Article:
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Woman, 98, loses bid to get atomic spy case conviction tossed

Miriam Moskowitz, 98, leaves federal court in New York on Thursday after a judge rejected her request to erase her 1950 conviction for conspiracy to obstruct justice. (Associated Press)
Miriam Moskowitz, 98, leaves federal court in New York on Thursday after a judge rejected her request to erase her 1950 conviction for conspiracy to obstruct justice. (Associated Press)
Larry Neumeister Associated Press

NEW YORK – A 98-year-old New Jersey woman lost her bid Thursday to persuade a judge to erase her 1950 conviction for conspiracy to obstruct justice in the run-up to the atomic spying trial of Julius and Ethel Rosenberg.

U.S. District Judge Alvin K. Hellerstein rejected Miriam Moskowitz’s unusual request immediately after hearing oral arguments, saying her lawyers could not show that transcripts of grand jury statements by the lone witness against her would have changed her trial’s result. As he left the bench, he wished her well and told her it was a pleasure to have her in his court.

Moskowitz, who lives in Washington Township in Bergen County, New Jersey, served a two-year prison sentence after her conspiracy conviction.

“OK, that’s the end,” a cheerful Moskowitz, walking with a cane toward spectators, told a film crew that has been following her. “You can finish your documentary now.”

Outside court, she said she was disappointed and referenced the McCarthy era, when fear of communism was rampant in the United States and a blacklist made it hard for some to find work.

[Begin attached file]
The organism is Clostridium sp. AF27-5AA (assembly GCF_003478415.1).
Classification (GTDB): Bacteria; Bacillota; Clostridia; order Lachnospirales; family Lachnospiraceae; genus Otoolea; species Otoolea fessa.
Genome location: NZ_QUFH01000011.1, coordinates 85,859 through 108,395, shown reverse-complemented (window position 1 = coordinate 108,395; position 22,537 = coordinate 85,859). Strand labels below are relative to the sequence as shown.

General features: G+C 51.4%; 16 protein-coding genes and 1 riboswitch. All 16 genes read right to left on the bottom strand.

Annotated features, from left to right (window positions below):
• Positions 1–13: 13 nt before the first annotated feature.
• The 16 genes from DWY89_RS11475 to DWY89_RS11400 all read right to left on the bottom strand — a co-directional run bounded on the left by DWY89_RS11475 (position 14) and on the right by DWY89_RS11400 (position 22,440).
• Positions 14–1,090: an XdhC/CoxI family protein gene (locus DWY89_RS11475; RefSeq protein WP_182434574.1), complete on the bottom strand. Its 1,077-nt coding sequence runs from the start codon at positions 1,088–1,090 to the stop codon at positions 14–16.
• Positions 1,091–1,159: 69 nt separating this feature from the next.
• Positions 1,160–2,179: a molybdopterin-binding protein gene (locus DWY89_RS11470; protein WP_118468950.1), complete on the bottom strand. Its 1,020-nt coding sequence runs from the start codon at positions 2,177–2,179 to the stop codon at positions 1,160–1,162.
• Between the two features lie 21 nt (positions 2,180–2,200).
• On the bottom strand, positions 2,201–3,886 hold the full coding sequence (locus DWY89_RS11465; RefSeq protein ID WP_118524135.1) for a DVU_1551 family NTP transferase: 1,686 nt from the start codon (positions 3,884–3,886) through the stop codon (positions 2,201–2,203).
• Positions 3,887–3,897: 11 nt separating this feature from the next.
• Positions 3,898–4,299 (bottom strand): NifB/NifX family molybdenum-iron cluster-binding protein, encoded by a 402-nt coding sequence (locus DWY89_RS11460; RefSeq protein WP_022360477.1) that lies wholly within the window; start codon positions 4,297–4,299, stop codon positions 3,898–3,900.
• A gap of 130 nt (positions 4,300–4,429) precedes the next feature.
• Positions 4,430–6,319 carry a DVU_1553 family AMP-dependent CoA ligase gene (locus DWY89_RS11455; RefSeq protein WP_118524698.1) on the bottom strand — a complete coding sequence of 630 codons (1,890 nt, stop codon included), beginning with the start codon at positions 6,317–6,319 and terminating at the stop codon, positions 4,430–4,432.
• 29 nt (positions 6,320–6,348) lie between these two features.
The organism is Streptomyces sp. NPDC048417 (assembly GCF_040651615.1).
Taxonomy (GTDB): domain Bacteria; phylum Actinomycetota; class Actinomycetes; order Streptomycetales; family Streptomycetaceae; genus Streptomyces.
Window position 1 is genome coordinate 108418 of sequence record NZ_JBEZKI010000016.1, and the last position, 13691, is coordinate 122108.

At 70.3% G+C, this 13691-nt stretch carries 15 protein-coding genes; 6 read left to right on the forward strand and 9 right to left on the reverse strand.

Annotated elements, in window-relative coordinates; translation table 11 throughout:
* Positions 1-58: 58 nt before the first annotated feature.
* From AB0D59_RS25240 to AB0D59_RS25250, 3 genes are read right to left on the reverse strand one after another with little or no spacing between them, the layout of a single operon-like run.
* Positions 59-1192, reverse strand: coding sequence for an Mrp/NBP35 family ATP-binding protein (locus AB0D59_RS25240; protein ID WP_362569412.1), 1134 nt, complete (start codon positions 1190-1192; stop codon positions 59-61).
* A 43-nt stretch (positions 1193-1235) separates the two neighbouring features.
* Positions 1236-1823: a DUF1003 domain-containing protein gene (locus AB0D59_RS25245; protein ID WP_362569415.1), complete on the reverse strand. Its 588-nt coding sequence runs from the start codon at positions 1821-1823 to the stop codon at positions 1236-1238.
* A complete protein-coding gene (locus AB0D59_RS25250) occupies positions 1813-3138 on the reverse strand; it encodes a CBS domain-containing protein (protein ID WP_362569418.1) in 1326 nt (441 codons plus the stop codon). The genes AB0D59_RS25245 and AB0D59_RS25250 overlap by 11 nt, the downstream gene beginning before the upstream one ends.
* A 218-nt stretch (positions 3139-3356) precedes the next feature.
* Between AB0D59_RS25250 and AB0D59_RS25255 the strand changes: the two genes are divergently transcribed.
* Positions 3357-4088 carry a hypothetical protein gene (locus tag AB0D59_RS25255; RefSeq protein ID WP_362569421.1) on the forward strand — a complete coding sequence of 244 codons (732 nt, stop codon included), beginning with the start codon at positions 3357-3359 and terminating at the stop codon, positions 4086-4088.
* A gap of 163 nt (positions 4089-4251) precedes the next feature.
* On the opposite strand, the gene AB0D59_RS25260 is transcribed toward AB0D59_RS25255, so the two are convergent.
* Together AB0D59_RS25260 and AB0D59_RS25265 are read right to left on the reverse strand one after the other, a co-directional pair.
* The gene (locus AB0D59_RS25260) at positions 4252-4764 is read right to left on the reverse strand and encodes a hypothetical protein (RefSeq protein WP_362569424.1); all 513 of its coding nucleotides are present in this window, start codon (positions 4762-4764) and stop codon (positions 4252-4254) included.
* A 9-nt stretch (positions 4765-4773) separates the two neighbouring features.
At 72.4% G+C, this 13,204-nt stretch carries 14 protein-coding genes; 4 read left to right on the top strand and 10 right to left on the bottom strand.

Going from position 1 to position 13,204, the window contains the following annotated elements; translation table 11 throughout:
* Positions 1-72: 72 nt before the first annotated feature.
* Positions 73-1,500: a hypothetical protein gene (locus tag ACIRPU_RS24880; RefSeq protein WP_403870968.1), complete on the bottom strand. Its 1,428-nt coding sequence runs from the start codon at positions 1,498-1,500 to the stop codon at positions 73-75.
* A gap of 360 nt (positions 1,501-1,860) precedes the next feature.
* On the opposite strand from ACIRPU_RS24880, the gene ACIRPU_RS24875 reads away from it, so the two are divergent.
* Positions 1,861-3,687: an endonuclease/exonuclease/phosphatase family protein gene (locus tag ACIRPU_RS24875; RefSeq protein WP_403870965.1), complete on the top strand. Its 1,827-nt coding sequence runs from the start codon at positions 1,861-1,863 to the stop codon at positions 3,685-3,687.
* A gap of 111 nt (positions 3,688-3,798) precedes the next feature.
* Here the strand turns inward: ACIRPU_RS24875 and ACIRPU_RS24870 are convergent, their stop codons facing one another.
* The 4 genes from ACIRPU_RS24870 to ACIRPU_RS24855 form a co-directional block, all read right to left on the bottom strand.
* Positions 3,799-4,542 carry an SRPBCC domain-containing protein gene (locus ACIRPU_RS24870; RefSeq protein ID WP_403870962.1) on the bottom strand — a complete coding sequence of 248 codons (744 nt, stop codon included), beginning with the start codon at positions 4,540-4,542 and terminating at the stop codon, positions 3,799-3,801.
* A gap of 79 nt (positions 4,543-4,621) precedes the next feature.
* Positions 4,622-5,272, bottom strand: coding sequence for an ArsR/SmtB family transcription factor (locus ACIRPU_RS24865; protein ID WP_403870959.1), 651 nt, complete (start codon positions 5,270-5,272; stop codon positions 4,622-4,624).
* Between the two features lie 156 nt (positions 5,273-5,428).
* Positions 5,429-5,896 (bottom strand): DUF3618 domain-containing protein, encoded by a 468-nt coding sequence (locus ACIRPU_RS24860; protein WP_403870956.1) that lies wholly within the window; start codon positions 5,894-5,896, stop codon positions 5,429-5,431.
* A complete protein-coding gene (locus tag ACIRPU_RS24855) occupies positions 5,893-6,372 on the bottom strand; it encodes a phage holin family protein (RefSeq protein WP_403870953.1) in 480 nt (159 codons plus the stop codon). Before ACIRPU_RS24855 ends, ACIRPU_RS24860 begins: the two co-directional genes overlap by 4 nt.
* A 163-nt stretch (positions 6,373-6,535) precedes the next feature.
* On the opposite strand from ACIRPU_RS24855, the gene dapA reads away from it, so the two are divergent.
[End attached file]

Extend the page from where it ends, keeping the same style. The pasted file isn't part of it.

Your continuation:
“Too bad,” Moskowitz said of Hellerstein’s ruling. “My 98-year-old life goes on, and it’s not affected me one way or the other except I am disappointed because it reflects … the prejudice of the McCarthy era.”

She added: “The decision today doesn’t help understand that era.”

The government had opposed Moskowitz’s request, saying her conviction was supported by the evidence and that she conspired with two men to lie to a grand jury investigating allegations of atomic espionage.

“Her claims, even if taken at face value, are insufficient to establish an error under today’s law, let alone the law when she was convicted in 1950,” prosecutors said in court papers.

Moskowitz’s lawyers said FBI and grand jury statements by the key government witness against her – Harry Gold – were withheld from the defense. They said the papers showed that Gold repeatedly told the FBI that Moskowitz was unaware of plans by others to lie before the grand jury until the government threatened him with the death penalty.

Assistant U.S. Attorney Robert Allen told Hellerstein on Thursday that the jury heard statements at trial that were similar to statements Moskowitz’s lawyers claim are new. Gold served about half of a 30-year prison sentence after he pleaded guilty to violating the espionage act.

The Rosenbergs were convicted of passing nuclear weapons secrets to the Soviet Union and were executed in 1953. Since then, decoded Soviet cables have appeared to confirm that Julius Rosenberg was a spy, but doubts have remained about Ethel Rosenberg’s involvement.

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